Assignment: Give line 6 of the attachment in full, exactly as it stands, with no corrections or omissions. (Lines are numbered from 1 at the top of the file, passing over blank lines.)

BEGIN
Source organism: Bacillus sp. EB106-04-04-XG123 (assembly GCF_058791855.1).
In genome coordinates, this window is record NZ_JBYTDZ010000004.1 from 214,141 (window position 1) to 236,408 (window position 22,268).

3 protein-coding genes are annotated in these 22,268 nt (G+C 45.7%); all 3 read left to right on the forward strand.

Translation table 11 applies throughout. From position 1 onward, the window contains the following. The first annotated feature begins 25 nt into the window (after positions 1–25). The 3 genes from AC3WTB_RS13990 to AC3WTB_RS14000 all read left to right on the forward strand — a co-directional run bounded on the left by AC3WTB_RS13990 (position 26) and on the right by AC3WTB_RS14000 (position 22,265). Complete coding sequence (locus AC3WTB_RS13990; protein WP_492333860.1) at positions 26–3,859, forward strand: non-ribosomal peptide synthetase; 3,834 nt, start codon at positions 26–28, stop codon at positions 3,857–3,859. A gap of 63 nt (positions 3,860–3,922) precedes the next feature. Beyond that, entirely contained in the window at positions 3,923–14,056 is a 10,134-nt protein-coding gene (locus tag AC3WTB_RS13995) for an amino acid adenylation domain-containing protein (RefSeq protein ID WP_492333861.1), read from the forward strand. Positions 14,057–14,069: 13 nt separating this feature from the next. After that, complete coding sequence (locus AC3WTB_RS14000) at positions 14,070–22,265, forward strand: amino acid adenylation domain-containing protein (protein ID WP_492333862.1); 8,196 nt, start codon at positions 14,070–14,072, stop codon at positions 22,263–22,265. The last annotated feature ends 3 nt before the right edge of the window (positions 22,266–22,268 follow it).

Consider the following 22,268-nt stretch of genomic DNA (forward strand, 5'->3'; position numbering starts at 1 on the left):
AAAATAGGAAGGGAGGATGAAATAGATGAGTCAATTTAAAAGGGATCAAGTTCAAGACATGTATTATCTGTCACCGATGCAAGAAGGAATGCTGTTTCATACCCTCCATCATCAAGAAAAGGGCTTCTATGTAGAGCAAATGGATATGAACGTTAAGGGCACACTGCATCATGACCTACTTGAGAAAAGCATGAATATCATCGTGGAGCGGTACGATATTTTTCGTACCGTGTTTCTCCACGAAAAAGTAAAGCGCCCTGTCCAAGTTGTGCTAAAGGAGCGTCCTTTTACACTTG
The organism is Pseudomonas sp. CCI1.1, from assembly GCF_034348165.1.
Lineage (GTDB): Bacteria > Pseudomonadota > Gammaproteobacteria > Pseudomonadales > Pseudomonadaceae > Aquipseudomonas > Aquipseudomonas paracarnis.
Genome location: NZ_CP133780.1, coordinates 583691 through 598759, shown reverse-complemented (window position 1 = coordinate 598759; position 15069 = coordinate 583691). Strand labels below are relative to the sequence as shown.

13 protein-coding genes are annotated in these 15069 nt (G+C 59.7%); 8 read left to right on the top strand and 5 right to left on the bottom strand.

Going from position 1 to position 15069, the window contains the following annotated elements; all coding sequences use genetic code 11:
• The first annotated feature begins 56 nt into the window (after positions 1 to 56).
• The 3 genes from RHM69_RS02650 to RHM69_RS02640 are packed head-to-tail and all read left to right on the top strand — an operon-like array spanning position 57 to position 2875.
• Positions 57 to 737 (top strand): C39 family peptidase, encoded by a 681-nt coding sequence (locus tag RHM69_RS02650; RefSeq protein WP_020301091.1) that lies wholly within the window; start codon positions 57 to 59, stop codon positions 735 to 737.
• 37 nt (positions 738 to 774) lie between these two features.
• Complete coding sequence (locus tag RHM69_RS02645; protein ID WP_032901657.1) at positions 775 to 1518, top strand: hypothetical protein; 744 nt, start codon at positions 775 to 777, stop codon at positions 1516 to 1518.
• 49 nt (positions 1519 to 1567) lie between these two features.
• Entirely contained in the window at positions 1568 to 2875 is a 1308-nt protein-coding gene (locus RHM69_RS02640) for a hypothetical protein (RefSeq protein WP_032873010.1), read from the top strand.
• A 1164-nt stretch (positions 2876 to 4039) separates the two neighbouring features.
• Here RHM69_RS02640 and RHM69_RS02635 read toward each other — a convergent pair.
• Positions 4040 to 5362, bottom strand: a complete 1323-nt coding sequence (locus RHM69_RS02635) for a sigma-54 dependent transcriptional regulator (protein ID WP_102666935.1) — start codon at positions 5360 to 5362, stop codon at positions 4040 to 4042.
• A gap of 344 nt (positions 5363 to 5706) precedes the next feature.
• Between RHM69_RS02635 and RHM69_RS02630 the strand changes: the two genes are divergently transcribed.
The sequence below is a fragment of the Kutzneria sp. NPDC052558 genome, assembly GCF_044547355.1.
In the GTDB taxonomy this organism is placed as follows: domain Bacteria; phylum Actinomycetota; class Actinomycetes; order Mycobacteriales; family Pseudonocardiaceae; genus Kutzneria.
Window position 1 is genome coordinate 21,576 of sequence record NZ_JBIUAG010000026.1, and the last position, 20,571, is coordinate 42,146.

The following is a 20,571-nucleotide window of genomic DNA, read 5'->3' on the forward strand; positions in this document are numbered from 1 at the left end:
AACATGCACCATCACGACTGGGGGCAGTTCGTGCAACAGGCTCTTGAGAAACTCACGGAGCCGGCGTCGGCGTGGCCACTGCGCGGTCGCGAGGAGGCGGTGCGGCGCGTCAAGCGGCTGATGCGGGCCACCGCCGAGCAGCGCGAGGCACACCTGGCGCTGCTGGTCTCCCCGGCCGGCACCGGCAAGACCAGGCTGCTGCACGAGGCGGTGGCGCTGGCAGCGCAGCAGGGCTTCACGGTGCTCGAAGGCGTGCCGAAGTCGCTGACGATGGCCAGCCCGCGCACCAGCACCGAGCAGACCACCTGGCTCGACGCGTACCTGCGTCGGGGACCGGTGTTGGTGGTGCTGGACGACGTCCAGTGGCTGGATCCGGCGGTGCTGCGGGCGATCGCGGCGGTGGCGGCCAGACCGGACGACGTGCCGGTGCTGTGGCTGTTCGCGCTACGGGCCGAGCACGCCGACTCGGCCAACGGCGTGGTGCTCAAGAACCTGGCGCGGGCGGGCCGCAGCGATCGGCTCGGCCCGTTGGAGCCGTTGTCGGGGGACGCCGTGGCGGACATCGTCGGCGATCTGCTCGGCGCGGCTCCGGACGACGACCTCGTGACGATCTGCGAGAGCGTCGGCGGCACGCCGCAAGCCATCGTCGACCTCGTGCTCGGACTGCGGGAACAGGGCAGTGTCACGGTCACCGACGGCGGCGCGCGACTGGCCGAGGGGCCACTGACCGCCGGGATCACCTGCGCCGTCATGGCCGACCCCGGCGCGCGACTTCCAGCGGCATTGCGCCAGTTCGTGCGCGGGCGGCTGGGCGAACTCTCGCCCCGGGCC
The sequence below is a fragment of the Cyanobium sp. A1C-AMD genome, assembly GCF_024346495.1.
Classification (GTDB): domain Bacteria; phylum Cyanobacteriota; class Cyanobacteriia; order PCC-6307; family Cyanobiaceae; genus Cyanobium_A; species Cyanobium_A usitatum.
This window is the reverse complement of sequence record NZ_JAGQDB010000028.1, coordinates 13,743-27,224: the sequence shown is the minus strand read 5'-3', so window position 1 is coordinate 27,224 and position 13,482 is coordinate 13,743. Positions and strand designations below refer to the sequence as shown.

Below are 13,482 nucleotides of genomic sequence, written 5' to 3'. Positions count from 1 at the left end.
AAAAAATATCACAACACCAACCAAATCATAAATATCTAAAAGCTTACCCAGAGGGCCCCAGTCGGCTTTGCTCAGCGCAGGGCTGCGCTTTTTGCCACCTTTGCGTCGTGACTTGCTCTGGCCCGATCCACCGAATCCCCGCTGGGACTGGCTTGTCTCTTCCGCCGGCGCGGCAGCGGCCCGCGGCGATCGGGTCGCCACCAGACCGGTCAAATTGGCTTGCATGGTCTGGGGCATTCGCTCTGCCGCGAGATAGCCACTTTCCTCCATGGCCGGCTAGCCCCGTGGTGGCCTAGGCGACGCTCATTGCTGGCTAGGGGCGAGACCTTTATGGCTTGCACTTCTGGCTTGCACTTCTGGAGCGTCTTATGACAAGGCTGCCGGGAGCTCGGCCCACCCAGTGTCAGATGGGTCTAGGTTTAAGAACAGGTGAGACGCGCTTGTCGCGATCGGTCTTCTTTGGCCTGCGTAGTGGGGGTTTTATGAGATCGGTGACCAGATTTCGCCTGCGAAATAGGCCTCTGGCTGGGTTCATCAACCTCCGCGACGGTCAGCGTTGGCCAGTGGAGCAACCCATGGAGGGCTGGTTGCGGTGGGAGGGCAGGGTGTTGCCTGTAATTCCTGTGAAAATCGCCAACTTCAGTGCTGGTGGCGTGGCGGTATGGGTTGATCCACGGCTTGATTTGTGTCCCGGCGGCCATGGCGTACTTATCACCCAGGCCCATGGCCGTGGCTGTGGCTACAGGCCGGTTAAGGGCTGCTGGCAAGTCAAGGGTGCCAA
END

AAAATAGGAAGGGAGGATGAAATAGATGAGTCAATTTAAAAGGGATCAAGTTCAAGACATGTATTATCTGTCACCGATGCAAGAAGGAATGCTGTTTCATACCCTCCATCATCAAGAAAAGGGCTTCTATGTAGAGCAAATGGATATGAACGTTAAGGGCACACTGCATCATGACCTACTTGAGAAAAGCATGAATATCATCGTGGAGCGGTACGATATTTTTCGTACCGTGTTTCTCCACGAAAAAGTAAAGCGCCCTGTCCAAGTTGTGCTAAAGGAGCGTCCTTTTACACTTG